A Secular Age

Feast of Theophany and St. Theophane the Recluse
A Secular Age by Charles Taylor

Taylors_Secular_Age_Square.jpgWE MODERNS tend to believe in God reflectively rather than reflexively. Such a reduction is useful in navigating one of the most important contributions to the definition of the secular. Having described the nature of the person in Sources of the Self, Taylor seeks to understand the person-in-the-world: “How did we move from a condition where . . . people lived naively within a theistic construal, to one in which we all shunt between two stances? This is the transformation that I want to describe, and perhaps also (very partially) explain… This will not be easy to do.” Certainly not; but his qualification is belied by the conversational tone of his prose, the ease with which he draws one intellectual movement after another into relation with a guiding quest to describe the nature of belief and unbelief, incidentally giving the reader a spiritual history of Western civilization. Taylor offers a fine summary: “Our faith is not the acme of Christianity, nor is it a degenerate version; it should rather be open to a conversation that ranges over the whole of the last 20 centuries… What this fragmentary and difficult conversation point toward is the Communion of Saints… a communion of whole lives, of whole itineraries towards God.” That a host of unbelievers and believers occupy this conversation indicates Taylor’s attention to doubt and sanctity.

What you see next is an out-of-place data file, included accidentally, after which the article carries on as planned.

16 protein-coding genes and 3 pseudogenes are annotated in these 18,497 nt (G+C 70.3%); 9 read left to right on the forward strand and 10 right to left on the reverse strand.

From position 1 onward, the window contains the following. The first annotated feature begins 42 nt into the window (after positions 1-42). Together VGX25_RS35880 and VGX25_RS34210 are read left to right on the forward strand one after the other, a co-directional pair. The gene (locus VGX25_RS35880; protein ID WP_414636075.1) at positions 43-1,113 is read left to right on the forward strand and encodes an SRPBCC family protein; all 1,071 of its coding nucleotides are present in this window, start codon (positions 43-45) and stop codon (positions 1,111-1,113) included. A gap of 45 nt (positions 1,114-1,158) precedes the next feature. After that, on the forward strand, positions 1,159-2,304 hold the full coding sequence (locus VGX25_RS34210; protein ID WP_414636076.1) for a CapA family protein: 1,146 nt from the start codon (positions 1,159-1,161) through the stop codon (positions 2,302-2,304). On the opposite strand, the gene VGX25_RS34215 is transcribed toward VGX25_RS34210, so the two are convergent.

874 pp. cloth $50.00


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